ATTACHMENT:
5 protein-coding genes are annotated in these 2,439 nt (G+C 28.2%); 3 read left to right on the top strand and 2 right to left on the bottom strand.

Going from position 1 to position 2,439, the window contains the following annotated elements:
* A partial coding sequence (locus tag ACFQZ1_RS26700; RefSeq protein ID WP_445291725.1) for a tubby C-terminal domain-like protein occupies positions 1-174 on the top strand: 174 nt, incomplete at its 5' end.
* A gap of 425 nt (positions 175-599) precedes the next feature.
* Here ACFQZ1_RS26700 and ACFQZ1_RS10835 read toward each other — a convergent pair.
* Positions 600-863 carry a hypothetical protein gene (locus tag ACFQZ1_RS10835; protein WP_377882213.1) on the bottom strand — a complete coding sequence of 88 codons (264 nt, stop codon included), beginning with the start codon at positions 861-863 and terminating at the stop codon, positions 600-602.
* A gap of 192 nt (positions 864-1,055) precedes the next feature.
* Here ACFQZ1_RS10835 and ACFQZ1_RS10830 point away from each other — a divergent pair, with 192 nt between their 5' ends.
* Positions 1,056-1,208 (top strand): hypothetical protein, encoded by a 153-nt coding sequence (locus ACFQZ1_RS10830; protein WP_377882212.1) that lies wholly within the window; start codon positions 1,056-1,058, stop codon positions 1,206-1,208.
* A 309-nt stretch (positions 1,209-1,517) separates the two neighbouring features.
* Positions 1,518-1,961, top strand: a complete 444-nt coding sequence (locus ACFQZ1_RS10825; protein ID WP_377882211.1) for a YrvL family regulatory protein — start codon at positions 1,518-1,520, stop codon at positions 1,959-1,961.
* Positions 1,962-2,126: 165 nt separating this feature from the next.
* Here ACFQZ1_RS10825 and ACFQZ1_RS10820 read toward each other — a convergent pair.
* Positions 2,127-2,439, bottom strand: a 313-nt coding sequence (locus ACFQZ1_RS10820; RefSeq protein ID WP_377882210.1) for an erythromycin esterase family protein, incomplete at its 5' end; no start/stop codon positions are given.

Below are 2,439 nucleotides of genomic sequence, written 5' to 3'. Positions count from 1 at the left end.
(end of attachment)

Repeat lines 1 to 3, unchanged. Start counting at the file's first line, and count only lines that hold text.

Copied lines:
5 protein-coding genes are annotated in these 2,439 nt (G+C 28.2%); 3 read left to right on the top strand and 2 right to left on the bottom strand.

Going from position 1 to position 2,439, the window contains the following annotated elements:
* A partial coding sequence (locus tag ACFQZ1_RS26700; RefSeq protein ID WP_445291725.1) for a tubby C-terminal domain-like protein occupies positions 1-174 on the top strand: 174 nt, incomplete at its 5' end.